How to Find Your First Social Media Client

July 1, 2013

You know social media like nobody's business. You're a Twitter power user, you've unlocked all of LinkedIn's secrets, you see Pinterest as a work of art, and you know Facebook inside out.

Yet while carefully curating tumblrs is fun, eventually you're going to want to get paid. So how do you find your first client?

When it comes to working in social media, that’s the No. 1 question people ask. Since I’ve only done it once — and you’ll only have to do it once, too! — I asked 10 other freelancers, consultants and businesspeople to tell us how they got their first client. Their stories will inspire new ways for you to connect with potential customers, so you can start making money off your skills.

Disclaimer: I cannot vouch for all of these freelancers because I haven’t worked with them. Each freelancer included here offers unique ideas on how to land your first client, but this is not meant to be an endorsement of their work.

Marian Schembari, Social Media Manager

Marian Schembari


How she landed her first client: After I put up my Facebook ads, a publisher at HarperCollins said she couldn’t offer me a job, but that she had freelance work for me. She gave me the task of writing ads for a bunch of her authors. Then she started referring me to other people and that was that–I was in business.

Advice to new freelancers: Start with finding one major client. If you look at it that way, instead of thinking, “I need enough clients to make a living,” it’s a lot easier to wrap your head around.

Just focus on getting one client and try everything: networking events, LinkedIn, friends of friends, etc. Sometimes the first client comes from the oddest of places!

Kalyani Deshpande, Social Media & Community Manager

How she landed her first client: I saw a post for a part-time social media position in a social media marketing group on LinkedIn. I sent my resume, was invited for an interview and got the job.

Kalyani Deshpande


At first I thought I would be an employee, but later found out that they wanted to hire me as a contractor, keeping my own hours and working from home. That's when it dawned on me that I could do this for other companies at the same time and be a freelancer!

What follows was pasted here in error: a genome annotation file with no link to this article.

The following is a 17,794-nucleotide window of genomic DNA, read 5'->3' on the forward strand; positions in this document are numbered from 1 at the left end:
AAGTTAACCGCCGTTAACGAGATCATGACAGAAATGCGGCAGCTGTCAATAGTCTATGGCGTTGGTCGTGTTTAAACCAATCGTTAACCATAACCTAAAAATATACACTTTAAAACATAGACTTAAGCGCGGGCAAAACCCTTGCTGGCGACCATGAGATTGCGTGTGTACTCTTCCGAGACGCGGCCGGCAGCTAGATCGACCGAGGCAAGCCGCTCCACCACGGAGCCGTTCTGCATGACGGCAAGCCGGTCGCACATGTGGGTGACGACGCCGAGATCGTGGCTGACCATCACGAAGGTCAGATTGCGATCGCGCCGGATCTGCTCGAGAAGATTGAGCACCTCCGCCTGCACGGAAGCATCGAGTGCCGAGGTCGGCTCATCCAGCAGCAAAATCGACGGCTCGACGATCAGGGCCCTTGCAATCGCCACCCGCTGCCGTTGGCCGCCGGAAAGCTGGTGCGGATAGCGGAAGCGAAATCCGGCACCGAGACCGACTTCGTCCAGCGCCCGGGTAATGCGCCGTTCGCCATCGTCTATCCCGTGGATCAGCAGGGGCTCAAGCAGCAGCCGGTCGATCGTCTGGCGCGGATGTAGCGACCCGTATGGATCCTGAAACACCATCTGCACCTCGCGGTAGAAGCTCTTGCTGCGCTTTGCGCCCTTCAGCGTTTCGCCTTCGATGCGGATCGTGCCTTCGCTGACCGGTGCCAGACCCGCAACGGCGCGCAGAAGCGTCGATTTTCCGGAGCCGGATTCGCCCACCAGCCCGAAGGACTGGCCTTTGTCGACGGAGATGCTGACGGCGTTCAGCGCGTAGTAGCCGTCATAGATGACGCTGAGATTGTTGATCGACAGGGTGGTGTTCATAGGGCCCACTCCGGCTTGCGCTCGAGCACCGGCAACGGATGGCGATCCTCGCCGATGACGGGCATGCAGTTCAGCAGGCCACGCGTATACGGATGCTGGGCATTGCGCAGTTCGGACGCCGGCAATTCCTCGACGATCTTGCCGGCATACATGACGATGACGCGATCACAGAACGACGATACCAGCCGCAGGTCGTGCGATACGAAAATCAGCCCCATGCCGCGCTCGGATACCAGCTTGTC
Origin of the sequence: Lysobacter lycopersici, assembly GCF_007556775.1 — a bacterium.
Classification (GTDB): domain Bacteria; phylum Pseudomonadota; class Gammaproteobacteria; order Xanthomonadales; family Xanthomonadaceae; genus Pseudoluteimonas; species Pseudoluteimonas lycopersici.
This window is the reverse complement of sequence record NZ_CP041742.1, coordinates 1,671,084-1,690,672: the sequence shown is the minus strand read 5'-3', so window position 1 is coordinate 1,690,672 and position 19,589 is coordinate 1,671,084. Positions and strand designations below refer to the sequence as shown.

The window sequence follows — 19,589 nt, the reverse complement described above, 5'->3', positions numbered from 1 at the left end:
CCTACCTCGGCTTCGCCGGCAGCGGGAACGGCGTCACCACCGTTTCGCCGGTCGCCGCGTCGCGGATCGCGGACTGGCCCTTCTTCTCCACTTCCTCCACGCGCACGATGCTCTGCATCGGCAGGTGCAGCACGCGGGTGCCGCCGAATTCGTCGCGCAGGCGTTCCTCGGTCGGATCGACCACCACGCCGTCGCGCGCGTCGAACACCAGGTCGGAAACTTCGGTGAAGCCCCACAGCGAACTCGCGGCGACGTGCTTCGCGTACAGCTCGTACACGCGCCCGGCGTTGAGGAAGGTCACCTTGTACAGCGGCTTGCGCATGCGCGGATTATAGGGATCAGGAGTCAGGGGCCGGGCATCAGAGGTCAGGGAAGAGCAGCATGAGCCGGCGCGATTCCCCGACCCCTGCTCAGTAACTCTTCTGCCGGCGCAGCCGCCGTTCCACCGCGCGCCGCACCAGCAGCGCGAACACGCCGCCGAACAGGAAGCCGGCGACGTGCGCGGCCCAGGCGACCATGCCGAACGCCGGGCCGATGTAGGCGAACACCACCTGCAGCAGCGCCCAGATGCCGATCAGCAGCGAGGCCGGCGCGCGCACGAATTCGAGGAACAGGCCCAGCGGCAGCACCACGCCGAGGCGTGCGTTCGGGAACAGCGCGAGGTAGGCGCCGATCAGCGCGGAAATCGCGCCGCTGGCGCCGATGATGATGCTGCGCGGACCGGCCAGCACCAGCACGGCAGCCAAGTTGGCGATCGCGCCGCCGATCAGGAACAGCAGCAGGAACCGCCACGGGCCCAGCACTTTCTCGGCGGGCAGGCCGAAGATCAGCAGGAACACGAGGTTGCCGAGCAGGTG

I was on a six-month contract and after only a month, they liked my work so much that they offered me a long-term contract.

Advice to new freelancers: LinkedIn groups are great for finding opportunities and leads. Add value for your client: offer them ideas and suggestions above and beyond the scope of your contract.

Try offering free services for a limited time to build your portfolio. I did pro bono work for a non-profit for six months and that’s what landed me my current paid work.

Candice Fortman, Social Media/Marketing Consultant

Candice Fortman


How she landed her first client: I approached small business owners with whom I'd built business relationships through my previous job. I set a low (but fair) rate and outlined how I could manage their social media for them. One of my biggest selling points was that they were aware of my work ethic in other ways, so they knew I would give them 100 percent.

Advice to new freelancers: Look within your network. As much as you enjoy social media, there is someone you know who hates it! Take advantage of that fact.

Carrie Smith, Freelance and Community Strategist

Carrie Smith


How she landed her first client: I met the Head of Marketing at a conference and we talked about how I was using his company's software to pay down debt. We both were so passionate about helping people achieve their financial goals that he followed up with me six months later.

I started out as a contractor, editing a team of writers for the blog as well as running their Twitter and Facebook pages. In September 2012, they asked me to join as a part-time employee–with a raise!

Advice to new freelancers: Be honest and open about what you do and what you’re passionate about. You never know when your personal story and desire to help people will land you gigs that line up with your goals!

Tiffany Maberry, Social Media Consultant

Tiffany Maberry


How she landed her first client: My first client found my business card inside a Social Media for Dummies book. I strategically place my cards in books that my potential clients might be interested in.

Advice to new freelancers: Make sure your business cards clearly state what you do and what problem you can solve. Then start leaving them in strategic places.

Annelise Carter
, Social Media & SEO Strategist


How she landed her first client: I built freelance profiles on both oDesk and Elance and have been on both sites for over 12 months with good ratings. I optimized both profiles with specific keywords around SEO and social media.

My first client contacted me initially to do SEO on his site, and when we met, I told him that I also managed social media. Once he saw the results from SEO, he contracted me to take care of his social media as well.

Advice to new freelancers: Figure out what you actually want to do first! Do you want to focus on providing social media strategies, or do you want to execute them as well? Do you like to write? Ask yourself these questions to establish what services you're going to offer.